This was no cave. Cellars were far spookier than caves. Darby made her way down the steps, ready to bolt up and out if anything jumped out at her. She hated being startled more than anything. She wrinkled her nose as she stepped forward into the basement, which proved to hold standing water that swallowed her sneakers and flooded her socks with icy, murky water. She eased her other foot in to make sure she would be able to stand without slipping. With her arms outstretched for balance, she sloshed inside. The weak glow of her cell phone revealed something like rotting blankets in the dark water. Leaves floated in clusters. Her foot nudged something soft that gave under pressure, and she recoiled, stumbling back and splashing cold water up her inner calves. The legs of her jeans got heavy.
The water made an echoing sound in the dank enclosed space. It was the same as the civic center pool had back at their house in Arkansas. The smell of chlorine, the slapping sounds of bare feet on the cement as kids clambered out to jump again, again, and just one more time into parents’ waiting arms. But this sound was dark, like the cave at Blanchard Springs where mom and dad had taken her the day they told her that mom was sick. A good day in theory, a treat to balance out the bad news, but while other visitors oohed and aahed over the delicate stalactites and stalagmites, Darby had walked with the guide at the back of the group, her small hand in his. Her parents had asked her if she’d rather not go down into the cave, if maybe she would rather they come back another time. She’d refused, but remembered nothing from the cave but the scratchy callused hands of the cave ranger and the echoing splash of running water in the dark. No, the water in the cellar sounded more like their day in the caverns than the civic center.
Her feet were cold, and the light was bad. Mom probably could have made something of it and found a good picture to be had, but it wasn’t in Darby’s eyes to see. There was nothing in the cellar to be found other than some old furniture and leaves and mulch. Her shoes made squelching sounds as she tramped back up the stairs, and it occurred to Darby that she wouldn’t have time to go all the way back home to put on dry clothes before she was supposed to meet dad at church.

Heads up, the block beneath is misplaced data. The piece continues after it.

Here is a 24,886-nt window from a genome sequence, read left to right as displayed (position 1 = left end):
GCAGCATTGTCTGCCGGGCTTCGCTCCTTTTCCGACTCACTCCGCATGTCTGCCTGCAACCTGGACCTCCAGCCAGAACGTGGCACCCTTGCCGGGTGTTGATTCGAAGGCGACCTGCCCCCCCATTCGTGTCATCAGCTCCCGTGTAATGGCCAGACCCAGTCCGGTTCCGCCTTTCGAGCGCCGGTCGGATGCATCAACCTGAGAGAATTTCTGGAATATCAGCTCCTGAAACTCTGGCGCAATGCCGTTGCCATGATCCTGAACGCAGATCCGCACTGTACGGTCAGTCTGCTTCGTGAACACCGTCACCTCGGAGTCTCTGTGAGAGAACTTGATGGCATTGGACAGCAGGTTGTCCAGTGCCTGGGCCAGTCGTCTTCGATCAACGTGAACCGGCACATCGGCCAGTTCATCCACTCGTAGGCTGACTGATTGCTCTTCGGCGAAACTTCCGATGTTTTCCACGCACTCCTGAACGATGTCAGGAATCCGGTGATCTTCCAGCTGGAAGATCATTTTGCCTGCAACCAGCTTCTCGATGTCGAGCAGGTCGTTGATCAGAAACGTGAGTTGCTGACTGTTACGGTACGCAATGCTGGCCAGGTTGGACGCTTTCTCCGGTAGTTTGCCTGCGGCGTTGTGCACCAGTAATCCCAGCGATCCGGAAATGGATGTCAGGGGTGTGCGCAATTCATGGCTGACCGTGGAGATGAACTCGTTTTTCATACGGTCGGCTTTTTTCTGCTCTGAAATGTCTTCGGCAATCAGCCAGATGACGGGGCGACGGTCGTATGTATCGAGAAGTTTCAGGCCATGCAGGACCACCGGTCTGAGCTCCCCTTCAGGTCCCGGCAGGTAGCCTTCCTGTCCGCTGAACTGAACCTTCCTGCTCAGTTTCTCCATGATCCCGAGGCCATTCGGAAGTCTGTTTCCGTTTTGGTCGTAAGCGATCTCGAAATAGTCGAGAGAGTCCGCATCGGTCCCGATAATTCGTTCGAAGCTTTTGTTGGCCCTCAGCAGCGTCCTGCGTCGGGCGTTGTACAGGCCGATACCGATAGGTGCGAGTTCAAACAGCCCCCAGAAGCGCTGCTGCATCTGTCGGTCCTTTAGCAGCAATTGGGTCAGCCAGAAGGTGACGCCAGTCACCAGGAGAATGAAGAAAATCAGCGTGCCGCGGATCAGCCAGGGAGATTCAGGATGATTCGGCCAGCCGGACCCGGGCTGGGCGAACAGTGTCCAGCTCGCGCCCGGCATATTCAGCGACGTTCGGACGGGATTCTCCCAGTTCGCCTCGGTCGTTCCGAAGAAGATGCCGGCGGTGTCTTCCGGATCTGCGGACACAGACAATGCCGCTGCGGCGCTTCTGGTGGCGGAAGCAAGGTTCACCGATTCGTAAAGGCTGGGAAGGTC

There just wasn’t enough left of the old house. Darby knew she should have come sooner to see the old place. Mom had always wanted to show it to her, but there never seemed to be enough time, especially after she got sick. Darby looked around for the well mom had talked about- the one that she’d fallen into when she was a little girl- but mom had probably made it up. She loved to tell stories, and for a long time, Darby had listened and believed. But the house wasn’t all that she expected. Where was the tire swing, the big back porch where grandpa would whittle, the secret cubby in the cellar? She swiped her eyes with woolly sleeves.
Darby stood in the backyard for a long time, looking up at the little old house. She tried to imagine mom like in the pictures: a little towheaded girl in a cherry-printed sundress and a wide, gap-toothed grin. Darby closed her eyes and tilted her face upward toward the bleak and cloudy sky, smelling the musty leaves and smoky air and damp grass. She had wanted to feel something while she was in the house, in the rooms where mom used to sleep and eat and play and sing. A closeness, perhaps. A presence. Mom believed in memories just as much as she believed in mysteries. But her old house turned out to be a house and nothing more. She raised the camera a last time and took a picture before pressing the lens cap back on. She walked toward her car, pushing her cold hands into her pockets to warm them.